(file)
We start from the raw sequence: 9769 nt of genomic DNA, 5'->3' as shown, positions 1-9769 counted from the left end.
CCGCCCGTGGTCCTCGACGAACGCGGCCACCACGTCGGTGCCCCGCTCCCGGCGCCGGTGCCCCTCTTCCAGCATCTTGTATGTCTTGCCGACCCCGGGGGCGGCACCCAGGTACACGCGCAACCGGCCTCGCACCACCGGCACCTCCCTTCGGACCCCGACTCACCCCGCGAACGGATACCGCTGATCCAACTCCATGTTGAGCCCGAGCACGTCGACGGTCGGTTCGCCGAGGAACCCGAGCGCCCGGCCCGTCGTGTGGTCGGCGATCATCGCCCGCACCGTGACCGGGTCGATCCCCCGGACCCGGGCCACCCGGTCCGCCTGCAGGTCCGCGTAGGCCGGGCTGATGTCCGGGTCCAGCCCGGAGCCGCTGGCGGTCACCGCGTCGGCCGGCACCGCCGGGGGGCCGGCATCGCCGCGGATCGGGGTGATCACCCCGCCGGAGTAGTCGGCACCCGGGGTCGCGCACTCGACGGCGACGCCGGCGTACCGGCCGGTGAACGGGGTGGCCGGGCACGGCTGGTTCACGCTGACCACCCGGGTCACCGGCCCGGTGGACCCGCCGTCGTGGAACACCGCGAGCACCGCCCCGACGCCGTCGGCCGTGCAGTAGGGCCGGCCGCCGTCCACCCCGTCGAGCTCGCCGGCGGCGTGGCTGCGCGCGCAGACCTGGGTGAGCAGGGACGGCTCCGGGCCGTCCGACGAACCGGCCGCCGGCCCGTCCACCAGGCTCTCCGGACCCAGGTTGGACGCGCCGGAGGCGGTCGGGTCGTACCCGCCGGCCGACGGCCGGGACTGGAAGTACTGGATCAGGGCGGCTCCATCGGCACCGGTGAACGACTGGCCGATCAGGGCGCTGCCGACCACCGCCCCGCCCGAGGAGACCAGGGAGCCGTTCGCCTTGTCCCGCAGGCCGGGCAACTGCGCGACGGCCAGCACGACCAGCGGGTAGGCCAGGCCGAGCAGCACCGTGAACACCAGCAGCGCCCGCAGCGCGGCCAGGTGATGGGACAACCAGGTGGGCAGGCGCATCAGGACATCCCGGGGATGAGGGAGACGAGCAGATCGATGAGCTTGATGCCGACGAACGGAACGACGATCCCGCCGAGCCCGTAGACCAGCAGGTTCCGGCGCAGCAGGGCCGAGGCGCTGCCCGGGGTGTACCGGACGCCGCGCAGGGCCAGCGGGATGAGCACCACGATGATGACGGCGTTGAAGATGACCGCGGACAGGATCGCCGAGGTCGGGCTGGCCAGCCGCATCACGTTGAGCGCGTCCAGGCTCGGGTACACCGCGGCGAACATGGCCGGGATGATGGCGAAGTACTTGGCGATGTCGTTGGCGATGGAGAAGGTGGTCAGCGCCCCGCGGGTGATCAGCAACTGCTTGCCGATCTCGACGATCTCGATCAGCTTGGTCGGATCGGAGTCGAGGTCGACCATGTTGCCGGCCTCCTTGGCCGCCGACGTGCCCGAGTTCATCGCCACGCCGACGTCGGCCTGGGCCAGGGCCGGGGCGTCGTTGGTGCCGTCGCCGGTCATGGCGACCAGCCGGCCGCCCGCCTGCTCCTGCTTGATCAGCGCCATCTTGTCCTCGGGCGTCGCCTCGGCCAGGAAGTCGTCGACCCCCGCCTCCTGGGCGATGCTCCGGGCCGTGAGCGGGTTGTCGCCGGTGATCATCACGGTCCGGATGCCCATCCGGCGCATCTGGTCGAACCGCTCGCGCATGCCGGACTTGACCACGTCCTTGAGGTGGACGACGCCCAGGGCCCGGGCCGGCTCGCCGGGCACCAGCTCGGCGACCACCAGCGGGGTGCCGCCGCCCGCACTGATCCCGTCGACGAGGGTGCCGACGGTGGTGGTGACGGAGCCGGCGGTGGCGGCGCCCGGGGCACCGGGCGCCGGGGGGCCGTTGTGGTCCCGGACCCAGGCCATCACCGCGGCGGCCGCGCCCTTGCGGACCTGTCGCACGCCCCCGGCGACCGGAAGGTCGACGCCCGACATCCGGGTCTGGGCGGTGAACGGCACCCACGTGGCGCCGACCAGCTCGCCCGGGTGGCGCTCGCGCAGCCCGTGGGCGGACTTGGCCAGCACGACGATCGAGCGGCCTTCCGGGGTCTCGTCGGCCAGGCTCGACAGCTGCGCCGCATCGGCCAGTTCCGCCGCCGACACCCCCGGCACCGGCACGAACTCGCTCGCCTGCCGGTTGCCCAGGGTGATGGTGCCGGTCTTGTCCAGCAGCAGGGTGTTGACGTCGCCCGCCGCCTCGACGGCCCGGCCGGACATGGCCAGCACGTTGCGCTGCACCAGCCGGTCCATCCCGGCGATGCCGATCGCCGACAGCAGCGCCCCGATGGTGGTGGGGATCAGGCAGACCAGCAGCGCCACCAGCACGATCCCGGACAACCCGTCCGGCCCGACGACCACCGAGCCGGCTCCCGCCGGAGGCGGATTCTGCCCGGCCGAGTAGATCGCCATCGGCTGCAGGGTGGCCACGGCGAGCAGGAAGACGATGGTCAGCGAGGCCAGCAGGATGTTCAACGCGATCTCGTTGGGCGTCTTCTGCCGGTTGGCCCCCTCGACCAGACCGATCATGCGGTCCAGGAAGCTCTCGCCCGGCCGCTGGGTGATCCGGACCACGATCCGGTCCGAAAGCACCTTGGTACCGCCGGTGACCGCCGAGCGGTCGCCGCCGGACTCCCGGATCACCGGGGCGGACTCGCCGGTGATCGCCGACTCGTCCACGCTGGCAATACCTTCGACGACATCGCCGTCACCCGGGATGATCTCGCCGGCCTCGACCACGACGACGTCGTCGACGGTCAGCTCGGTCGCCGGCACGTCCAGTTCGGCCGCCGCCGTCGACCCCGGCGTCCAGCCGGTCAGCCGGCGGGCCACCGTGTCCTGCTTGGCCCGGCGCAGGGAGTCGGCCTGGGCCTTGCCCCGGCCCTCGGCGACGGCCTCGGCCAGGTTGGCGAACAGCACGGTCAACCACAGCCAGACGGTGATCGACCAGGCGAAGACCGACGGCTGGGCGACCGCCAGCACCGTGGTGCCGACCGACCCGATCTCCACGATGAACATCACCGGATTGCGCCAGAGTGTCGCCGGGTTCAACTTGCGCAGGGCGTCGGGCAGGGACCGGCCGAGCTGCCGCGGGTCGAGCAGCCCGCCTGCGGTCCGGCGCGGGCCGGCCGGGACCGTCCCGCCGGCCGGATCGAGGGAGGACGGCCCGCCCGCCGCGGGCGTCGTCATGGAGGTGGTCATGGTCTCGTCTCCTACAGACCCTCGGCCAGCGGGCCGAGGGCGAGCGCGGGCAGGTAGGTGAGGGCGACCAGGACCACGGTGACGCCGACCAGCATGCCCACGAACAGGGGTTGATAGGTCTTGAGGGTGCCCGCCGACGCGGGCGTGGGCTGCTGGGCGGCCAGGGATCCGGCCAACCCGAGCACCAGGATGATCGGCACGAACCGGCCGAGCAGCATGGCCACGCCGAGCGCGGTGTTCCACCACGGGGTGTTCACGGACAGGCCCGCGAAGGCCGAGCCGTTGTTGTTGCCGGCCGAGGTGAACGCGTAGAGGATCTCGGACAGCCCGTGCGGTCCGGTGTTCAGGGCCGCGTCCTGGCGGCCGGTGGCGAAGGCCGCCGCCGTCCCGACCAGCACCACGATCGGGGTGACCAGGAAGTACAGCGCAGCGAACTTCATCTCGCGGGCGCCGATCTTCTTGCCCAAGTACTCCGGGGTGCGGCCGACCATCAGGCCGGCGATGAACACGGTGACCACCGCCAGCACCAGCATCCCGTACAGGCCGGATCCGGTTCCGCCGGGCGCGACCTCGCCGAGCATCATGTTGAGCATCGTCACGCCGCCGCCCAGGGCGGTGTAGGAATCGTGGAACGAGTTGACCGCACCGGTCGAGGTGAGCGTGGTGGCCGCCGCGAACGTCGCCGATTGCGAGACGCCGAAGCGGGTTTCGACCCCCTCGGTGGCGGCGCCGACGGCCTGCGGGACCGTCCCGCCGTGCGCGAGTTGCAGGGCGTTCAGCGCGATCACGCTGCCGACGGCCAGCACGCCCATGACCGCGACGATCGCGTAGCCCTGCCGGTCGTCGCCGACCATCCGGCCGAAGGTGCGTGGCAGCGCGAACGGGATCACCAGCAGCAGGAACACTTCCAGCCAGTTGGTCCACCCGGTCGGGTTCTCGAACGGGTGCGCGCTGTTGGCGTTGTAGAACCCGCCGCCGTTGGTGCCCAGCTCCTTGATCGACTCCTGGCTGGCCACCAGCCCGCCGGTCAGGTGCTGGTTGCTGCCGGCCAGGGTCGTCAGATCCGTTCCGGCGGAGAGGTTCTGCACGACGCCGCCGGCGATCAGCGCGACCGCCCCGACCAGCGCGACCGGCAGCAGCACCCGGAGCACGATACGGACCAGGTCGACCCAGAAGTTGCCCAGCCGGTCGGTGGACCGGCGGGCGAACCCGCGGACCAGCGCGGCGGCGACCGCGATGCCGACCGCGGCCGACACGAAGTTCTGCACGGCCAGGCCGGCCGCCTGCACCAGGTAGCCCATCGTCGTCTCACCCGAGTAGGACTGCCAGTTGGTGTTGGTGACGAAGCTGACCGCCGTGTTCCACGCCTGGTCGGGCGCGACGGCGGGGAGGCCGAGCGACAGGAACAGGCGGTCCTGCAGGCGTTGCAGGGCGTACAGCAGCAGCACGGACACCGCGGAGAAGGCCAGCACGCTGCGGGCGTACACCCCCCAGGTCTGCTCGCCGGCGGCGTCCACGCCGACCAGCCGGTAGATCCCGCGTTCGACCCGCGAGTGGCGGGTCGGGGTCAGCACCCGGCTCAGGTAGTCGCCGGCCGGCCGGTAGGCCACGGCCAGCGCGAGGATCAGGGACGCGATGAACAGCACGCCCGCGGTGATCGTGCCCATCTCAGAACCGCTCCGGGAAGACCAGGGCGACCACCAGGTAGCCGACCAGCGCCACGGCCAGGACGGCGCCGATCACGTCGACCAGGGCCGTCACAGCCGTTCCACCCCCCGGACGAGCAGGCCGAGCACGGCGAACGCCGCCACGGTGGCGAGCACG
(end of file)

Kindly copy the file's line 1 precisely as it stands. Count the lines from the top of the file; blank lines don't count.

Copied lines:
We start from the raw sequence: 9769 nt of genomic DNA, 5'->3' as shown, positions 1-9769 counted from the left end.